I found this to be a readable and understandable discussion by a real expert (Dr. Erhman reads the text in the original language. He explains,in clear language, the problems of making sense out of a difficult subject, the meaning and origin of the text of the bible we now possess. No one can deny that the bible is of utmost importance to human history for its impact on that history. Dr. Ehrman sheds light on a problem few of us even knew existed: that determining what the actual orgiinal text was is no simple matter.
Bible-Think Evolution Mar 21, 2007
Based upon contemporary and most credible evidence available to scholars, "Misquoting Jesus" provides insight for all who regard the Bible with interest or curiosity of any variety or perspective. Dr. Ehrman transforms tediously esoteric scholarship into logically connected and flowing, easily read and assimilated plain English. With Ehrman's guidance, a reader can follow evolution of the many translations now available -- from ancient texts to currently published editions. Although emphasis resides with New Testament translations and transitions, I find it difficult to imagine any layman not completing this book without experiencing a sense of new-found discovery and comprehension for the whole Bible.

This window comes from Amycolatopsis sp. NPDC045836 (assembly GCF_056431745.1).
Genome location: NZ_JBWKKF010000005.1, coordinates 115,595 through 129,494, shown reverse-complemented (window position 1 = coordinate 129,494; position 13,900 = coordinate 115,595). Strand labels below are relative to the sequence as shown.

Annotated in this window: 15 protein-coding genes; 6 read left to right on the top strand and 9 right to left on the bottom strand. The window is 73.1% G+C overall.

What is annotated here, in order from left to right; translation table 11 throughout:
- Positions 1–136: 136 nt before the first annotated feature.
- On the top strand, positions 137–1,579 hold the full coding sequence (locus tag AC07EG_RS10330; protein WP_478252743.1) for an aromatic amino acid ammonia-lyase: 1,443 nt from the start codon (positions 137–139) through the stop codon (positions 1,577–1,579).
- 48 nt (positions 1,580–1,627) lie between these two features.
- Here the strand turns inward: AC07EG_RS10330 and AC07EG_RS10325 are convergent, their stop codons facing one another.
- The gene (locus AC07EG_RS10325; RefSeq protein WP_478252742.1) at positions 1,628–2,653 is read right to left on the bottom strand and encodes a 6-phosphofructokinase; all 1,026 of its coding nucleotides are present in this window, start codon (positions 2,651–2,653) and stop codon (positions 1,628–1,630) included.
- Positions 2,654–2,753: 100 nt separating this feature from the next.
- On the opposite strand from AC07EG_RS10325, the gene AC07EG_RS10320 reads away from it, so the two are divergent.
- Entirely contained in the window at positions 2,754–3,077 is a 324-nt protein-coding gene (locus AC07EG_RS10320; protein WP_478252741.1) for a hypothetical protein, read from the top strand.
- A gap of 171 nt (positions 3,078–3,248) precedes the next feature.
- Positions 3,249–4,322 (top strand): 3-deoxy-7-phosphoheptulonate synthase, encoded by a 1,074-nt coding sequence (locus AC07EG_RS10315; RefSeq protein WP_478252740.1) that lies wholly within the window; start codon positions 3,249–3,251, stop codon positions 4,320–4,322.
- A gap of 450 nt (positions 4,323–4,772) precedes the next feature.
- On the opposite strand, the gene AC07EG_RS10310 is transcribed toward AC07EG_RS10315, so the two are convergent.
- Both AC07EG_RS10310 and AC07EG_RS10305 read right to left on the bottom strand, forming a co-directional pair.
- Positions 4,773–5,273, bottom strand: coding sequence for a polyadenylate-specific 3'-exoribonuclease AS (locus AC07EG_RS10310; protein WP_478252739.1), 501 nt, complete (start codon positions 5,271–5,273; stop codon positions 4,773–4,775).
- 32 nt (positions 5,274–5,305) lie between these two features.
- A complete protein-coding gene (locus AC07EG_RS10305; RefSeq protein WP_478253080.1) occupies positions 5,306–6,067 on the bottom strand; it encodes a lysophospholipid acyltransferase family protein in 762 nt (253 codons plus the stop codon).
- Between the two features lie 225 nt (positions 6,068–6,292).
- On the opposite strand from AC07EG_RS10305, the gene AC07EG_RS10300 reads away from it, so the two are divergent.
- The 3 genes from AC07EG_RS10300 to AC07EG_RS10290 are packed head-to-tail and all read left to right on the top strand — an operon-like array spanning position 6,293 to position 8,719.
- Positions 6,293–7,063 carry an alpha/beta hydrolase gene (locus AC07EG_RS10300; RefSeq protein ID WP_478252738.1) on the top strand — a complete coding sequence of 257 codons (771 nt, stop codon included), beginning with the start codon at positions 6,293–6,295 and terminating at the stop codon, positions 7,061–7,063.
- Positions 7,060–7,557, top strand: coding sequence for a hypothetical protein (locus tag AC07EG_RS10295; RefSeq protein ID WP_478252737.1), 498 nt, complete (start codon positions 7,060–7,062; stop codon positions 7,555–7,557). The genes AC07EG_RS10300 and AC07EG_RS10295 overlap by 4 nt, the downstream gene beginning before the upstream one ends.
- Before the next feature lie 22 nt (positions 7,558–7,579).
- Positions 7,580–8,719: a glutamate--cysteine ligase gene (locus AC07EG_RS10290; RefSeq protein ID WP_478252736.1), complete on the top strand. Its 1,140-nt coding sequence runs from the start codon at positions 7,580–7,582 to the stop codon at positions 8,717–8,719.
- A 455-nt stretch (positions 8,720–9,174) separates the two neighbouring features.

After completing this reading and thinking "What else can he say?" I was tempted skip the short afterword that had ben appended to the original edition. I'm thankful that I did not succumb to that impulse. The afterword contains a Q & A with the author, a section of readers' responses, notes upon some famous New Testament manuscripts that impacted current translations and understandings, and significantly, "Top Ten Verses That Were Not Originally in the New Testament." The latter provides clear insight into why it is that one can authoritatively refer to "evolution" of the New Testament!